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Jacob Lawrence

The Architect, 1959

Egg tempera on Masonite
13 5/8 × 17 1/2 in
34.6 × 44.5 cm
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About the work
Exhibition history
Medium
Painting
Image rights
The Studio Museum in Harlem; gift of Mr. and Mrs. James Hathinas 1982.1 © 2017 The Jacob and Gwendolyn Knight Lawrence Foundation, Seattle … Read more
Jacob Lawrence
American, 1917–2000
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Based on diligent research and inspired by Harlem Renaissance artists Augusta Savage and Charles Alston, Jacob Lawrence illustrated African American history through colorful narrative paintings. His subjects included series on prominent figures in the struggle for black liberation, such as Harriet Tubman; his “The Great Migration” (1940-41) chronicled the Depression-era flight of African Americans from the impoverished rural south to northern cities. Comprising 60 tempera works executed simultaneously with unifying color schemes and visual motifs, it depicted heart-wrenching everyday scenes. New York Times critic Holland Cotter once described Lawrence’s oeuvre as having a “sinewy moral texture...that is in the business of neither easy uplift nor single-minded protest.” Lawrence adopted his characteristic simple forms and abstract elements from African art, linking that aesthetic tradition to present-day black identity.

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Save
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About the work
Exhibition history
Medium
Painting
Image rights
The Studio Museum in Harlem; gift of Mr. and Mrs. James Hathinas 1982.1 © 2017 The Jacob and Gwendolyn Knight Lawrence Foundation, Seattle … Read more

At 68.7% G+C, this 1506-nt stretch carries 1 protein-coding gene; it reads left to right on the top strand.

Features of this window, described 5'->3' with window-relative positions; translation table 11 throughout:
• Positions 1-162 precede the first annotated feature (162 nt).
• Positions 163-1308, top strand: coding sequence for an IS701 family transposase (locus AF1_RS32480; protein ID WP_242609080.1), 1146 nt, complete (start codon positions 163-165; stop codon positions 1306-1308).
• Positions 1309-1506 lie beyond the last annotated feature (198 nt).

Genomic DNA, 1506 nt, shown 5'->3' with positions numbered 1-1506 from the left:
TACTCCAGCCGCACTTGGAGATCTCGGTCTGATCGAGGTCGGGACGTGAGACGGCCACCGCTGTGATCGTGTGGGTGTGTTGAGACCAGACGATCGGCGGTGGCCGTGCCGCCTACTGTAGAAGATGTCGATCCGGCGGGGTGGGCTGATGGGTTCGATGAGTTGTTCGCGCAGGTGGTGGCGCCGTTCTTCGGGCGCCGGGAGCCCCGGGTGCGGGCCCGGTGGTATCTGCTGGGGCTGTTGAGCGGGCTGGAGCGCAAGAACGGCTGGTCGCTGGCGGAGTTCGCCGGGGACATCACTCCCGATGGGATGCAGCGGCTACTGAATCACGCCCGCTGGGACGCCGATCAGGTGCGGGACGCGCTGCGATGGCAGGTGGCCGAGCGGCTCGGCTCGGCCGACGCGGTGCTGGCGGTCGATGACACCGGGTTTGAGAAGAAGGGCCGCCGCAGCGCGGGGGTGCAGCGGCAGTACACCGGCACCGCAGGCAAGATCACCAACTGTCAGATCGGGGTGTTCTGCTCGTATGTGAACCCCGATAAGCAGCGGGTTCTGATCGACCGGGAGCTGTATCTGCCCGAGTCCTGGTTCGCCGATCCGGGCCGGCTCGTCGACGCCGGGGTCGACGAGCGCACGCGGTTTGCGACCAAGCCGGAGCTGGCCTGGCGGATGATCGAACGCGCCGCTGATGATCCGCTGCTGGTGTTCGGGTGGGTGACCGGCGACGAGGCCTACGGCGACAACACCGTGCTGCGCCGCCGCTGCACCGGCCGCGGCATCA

Jacob Lawrence
American, 1917–2000
Follow

Based on diligent research and inspired by Harlem Renaissance artists Augusta Savage and Charles Alston, Jacob Lawrence illustrated African American history through colorful narrative paintings. His subjects included series on prominent figures in the struggle for black liberation, such as Harriet Tubman; his “The Great Migration” (1940-41) chronicled the Depression-era flight of African Americans from the impoverished rural south to northern cities. Comprising 60 tempera works executed simultaneously with unifying color schemes and visual motifs, it depicted heart-wrenching everyday scenes. New York Times critic Holland Cotter once described Lawrence’s oeuvre as having a “sinewy moral texture...that is in the business of neither easy uplift nor single-minded protest.” Lawrence adopted his characteristic simple forms and abstract elements from African art, linking that aesthetic tradition to present-day black identity.

Jacob Lawrence

The Architect, 1959

Egg tempera on Masonite
13 5/8 × 17 1/2 in
34.6 × 44.5 cm
Want to sell a work by this artist? Consign with Artsy.
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